The 1995 TV-movie, Here Come The Munsters, which is now out on DVD in the UK, was first screened in the US on Halloween night in 1995, and starred Edward Hermann (The Gilmore Girls), Veronica Hamel (Hill Street Blues) and future Mad Men actor Robert Morse in the lead roles. Serving as a prequel and a reinvention of the original 1960s TV series, it found the family forced to flee their native Transylvania for America, where they settle into the home of Herman’s comatose sister Elsa at 1313 Mockingbird Lane. While Lily tries to win over the neighbours, including the nosey Mrs Dimwitty (Mary Woronov), and Herman finds his perfect job at the local undertakers, its down to Grandpa to find an antidote for Marilyn’s dad, Norman Hyde (Deep Space Nine‘s Max Grodénchik), who has accidentally turned himself into a xenophobic Republican, Brent Jeykll (Jeff Trachta).
Hermann, Hamel and More do a great imitation of the original characters as played by Fred Gwynne, Yvonne De Carlo and Al Lewis, who great a neat cameo in a restaurant scene with Pat Priest and Butch Patrick (the original Marilyn and Eddie). The slap-shtick comedy is lifted straight out the 1960s series, as are many of the puns and visual gags that made the series so memorable. Mind you there are also some new ones like Lily’s creaking stair-climber to bring it up to date (1990s style). The film’s script, from future Big Bang Theory co-creator Bill Brady, meanwhile, errs on the side of caution in making fun of Republicans, low-fat diets and anti-immigration laws.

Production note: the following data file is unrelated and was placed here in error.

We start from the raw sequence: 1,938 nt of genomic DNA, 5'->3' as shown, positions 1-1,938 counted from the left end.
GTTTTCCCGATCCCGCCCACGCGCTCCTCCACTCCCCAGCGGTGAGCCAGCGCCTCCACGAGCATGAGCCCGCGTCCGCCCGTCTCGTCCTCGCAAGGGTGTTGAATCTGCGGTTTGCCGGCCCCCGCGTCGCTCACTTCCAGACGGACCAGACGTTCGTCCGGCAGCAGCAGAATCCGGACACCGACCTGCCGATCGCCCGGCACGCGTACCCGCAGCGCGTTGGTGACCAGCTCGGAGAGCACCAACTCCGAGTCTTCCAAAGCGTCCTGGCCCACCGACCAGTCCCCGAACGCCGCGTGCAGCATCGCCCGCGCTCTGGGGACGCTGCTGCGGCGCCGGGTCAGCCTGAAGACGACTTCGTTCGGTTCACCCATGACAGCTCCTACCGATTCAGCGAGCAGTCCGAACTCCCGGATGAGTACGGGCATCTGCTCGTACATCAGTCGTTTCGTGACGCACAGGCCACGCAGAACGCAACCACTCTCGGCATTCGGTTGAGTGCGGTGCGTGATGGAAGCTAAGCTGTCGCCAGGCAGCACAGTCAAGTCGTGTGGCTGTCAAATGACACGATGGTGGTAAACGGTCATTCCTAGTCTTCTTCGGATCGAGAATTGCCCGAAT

Playing Marilyn here is Ben Stiller’s future wife, Christine Taylor, who is so annoyingly chirpy that she seems to be channeling her Marcia Brady character from the Brady Bunch movies, while cult movie favourite Mary Woronov is wasted as the neighborhood watch busybody and she deserved more scream time. Unfortunately, the Munster Mansion that was used in the TV series (and which ended up being redressed for Desperate Housewives) doesn’t make an appearance here. Making welcome return, however, is the original Munster Koach, designed by George Barris, who also did the Batmobile for TV’s Batman, the show that help sealed The Munsters fate back in the 1966s.
While Here Come the Munsters can’t beat the original series, or indeed the first screen outing (in colour), 1966’s Munster, Go Home (also available from Fabulous Films), its old school charm pays a nice homage.
Here Come the Munsters is available on DVD in the UK from Fabulous Films